Reply to the Letter: ‘Homeopathy and Nanomedicine: Alien Twins’
02 June 2019
06 June 2019
01 August 2019 (eFirst)
I am thankful to the authors for their comments on my recent article. It seems that they, being pharmaceutical nanotechnologists and working in conventional biomolecular medicine, may have an inherent ‘plausibility bias’ against homeopathy. The article ‘Homeopathy seen as personalised nanomedicine’ was an attempt to find a critical common platform, highly necessary for the advancement of homeopathy as an effective scientific method based on research findings. The action of nanoparticles (NPs) on biological systems is not based merely on their size and shape but also depends on their potential energy.
Content uniformity might be a necessary criterion in the pharmaceutical nanotechnology of conventional medicine. In homeopathy, the preparation of various medicinal potencies is not a linear process as adopted in the preparation of NPs in conventional medicine, a very recent innovation. The purpose, process and principles of nanomedicine in conventional pharmacology and homeopathy are entirely different, and hence not comparable. Therefore, the title of the article ‘Homeopathy and Nanomedicine: Alien Twins’ seems to be proper and justified in the context of comparing between nanomedicines, as it is evolving in conventional medicine and that of homeopathy.
Nanoscience and technology are budding sciences with potential to evolve in a multitude of directions. Therefore, any attempt to delineate nanoscience as a wholly developed and completely known subject would lead to faulty and premature conclusions.
It is a very important suggestion from the letter’s authors to combine electron microscopy (EM) with dynamic light scattering (DLS) or nanoparticle tracking analysis (NTA). It is certain that combining EM with any of these techniques would assure double verification and reconfirmation of the results. The homeopathic method of drug preparation is not one tailored to ensure the uniformity of the size and shape of NPs in the drug solution. The two centuries of clinical experiences of homeopathic physicians show that the curative action of homeopathic medicines (HMs) does not depend on the size and shape of NPs. Moreover, a given HM does not always show remarkable heterogeneity in size and shape. For example, the study of Nat-m LM1–LM30 and 6c–CM showed a uniform size of NPs at around 1 to 6 nm (except LM1 [1–14 nm]), which is only a negligible variation at nanoscale. It is meaningless to assume that the NPs of the drug materials, in all the dilutions of a multitude of HMs,       and studied in different laboratories, are ‘nothing but contaminants’.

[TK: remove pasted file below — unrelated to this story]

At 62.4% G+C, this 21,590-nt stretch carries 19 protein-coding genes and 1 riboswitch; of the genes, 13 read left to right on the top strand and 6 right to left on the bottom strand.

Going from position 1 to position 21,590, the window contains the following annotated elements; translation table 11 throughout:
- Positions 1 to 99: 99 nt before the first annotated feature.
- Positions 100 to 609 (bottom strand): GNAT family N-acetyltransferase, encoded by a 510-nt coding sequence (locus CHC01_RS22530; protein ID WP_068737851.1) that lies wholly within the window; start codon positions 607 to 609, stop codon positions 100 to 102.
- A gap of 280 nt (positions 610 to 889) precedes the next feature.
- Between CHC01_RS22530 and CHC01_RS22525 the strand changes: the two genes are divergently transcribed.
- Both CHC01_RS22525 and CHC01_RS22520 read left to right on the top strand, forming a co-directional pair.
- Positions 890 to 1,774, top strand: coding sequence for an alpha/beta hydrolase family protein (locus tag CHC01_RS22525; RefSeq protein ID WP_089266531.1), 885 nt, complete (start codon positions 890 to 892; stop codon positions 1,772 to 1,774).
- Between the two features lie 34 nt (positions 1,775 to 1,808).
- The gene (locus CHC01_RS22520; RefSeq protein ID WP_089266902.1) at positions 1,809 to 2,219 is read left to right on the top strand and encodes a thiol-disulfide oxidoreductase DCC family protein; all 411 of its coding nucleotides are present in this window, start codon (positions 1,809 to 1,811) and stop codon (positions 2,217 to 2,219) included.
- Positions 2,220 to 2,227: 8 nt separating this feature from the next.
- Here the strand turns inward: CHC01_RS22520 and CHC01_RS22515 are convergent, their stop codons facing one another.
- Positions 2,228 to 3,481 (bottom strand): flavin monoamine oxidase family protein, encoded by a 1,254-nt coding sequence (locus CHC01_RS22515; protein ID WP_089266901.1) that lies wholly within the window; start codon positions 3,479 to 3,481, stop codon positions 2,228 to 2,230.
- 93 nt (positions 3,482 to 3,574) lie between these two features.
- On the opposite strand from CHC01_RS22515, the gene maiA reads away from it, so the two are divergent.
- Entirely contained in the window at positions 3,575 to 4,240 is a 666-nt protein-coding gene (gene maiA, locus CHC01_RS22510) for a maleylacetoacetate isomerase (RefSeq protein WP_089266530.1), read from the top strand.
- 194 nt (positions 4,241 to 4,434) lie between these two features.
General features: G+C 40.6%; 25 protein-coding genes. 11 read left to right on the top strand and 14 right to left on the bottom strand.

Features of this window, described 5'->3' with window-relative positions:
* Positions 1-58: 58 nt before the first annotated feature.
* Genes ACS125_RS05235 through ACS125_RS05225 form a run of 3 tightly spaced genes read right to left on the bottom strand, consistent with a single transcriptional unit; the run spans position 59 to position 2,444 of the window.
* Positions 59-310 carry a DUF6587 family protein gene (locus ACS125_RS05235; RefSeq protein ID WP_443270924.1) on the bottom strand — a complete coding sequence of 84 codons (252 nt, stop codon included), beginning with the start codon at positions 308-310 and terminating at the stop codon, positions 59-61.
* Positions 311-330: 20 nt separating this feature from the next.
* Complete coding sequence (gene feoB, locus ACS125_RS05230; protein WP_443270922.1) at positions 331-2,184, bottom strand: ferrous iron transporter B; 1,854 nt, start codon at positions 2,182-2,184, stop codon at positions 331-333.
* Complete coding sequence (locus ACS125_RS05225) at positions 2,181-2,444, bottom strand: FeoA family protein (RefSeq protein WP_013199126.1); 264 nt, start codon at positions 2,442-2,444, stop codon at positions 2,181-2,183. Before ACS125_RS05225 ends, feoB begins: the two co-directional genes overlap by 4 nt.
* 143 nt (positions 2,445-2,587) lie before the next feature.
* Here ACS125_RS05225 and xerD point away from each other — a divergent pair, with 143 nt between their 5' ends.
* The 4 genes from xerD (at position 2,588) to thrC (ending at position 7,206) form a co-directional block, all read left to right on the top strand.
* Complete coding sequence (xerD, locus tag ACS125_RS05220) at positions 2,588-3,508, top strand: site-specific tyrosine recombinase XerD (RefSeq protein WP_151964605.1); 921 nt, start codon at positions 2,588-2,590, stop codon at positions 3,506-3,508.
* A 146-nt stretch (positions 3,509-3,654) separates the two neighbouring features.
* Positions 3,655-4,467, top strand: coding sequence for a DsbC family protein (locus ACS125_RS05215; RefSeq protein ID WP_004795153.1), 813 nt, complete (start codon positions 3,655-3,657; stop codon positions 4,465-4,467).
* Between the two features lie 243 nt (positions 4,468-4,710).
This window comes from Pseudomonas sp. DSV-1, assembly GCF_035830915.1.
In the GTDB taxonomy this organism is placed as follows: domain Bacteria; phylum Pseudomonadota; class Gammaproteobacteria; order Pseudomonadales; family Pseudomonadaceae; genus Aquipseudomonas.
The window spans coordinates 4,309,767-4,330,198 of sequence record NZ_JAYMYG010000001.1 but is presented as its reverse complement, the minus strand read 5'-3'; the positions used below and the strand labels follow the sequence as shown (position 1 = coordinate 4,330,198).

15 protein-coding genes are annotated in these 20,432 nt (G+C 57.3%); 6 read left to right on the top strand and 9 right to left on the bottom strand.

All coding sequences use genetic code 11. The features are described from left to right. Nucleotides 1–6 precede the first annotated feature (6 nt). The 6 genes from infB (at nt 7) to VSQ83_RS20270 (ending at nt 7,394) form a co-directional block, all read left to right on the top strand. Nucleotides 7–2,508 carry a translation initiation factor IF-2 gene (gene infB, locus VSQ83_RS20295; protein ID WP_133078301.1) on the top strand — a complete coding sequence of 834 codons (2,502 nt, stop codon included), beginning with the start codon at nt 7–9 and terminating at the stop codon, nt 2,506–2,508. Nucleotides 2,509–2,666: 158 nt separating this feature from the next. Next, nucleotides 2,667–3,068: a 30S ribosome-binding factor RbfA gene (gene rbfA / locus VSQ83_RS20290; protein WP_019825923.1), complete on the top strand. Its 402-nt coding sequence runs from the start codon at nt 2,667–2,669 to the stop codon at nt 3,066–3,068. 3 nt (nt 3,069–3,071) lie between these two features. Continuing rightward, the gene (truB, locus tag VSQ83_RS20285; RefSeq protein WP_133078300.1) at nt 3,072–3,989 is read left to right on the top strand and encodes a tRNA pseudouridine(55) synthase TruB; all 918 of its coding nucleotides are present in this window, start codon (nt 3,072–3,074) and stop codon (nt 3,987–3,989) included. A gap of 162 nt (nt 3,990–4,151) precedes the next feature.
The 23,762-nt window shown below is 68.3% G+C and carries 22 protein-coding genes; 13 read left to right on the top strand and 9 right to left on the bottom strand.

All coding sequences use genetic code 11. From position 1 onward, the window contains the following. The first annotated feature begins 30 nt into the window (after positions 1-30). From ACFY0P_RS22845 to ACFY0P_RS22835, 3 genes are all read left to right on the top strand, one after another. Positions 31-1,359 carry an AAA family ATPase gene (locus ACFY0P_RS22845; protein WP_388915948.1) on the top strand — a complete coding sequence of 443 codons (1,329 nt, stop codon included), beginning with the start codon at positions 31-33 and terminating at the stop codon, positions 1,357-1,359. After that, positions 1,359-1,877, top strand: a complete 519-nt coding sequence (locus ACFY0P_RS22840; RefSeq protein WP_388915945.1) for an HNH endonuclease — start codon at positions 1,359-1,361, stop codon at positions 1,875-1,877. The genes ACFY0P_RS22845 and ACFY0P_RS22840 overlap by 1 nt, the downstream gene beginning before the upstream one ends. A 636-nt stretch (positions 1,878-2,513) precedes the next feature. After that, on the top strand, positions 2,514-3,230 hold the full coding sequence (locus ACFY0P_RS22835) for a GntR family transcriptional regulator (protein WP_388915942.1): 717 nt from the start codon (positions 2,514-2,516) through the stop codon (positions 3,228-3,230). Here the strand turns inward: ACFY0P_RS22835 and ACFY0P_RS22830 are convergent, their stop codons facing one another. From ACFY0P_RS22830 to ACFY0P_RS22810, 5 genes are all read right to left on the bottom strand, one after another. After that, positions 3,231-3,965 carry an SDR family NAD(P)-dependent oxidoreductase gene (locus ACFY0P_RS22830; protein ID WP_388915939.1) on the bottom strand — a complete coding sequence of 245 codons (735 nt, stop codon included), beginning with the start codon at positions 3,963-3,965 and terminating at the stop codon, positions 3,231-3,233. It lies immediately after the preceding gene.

Finally, the finding of NPs in HMs is not the only reason to propose that homeopathy is a ‘personalised nanomedicine’. It is based on three reasons: (1) the universal presence of NPs in HMs; (2) the numerous facets of scientific evidence that HMs have the ability to initiate a variety of modifications in the genetic system;                         (3) the fact that the homeopathic drug provings with 30C potency produce signs and symptoms in healthy human beings. It is a logical proposition to test whether the therapeutic effects of HMs are retained even after the removal of the particles present in drug solutions. Similarly, to test whether the same concentration of identical NPs, prepared by methods different from those used for HMs, has the same therapeutic outcome would be useful in shedding more light on to the therapeutic effect of HMs.
I wholeheartedly appreciate the suggestions given by the letter's authors to further fine-tune the research process related to potencies of HMs.
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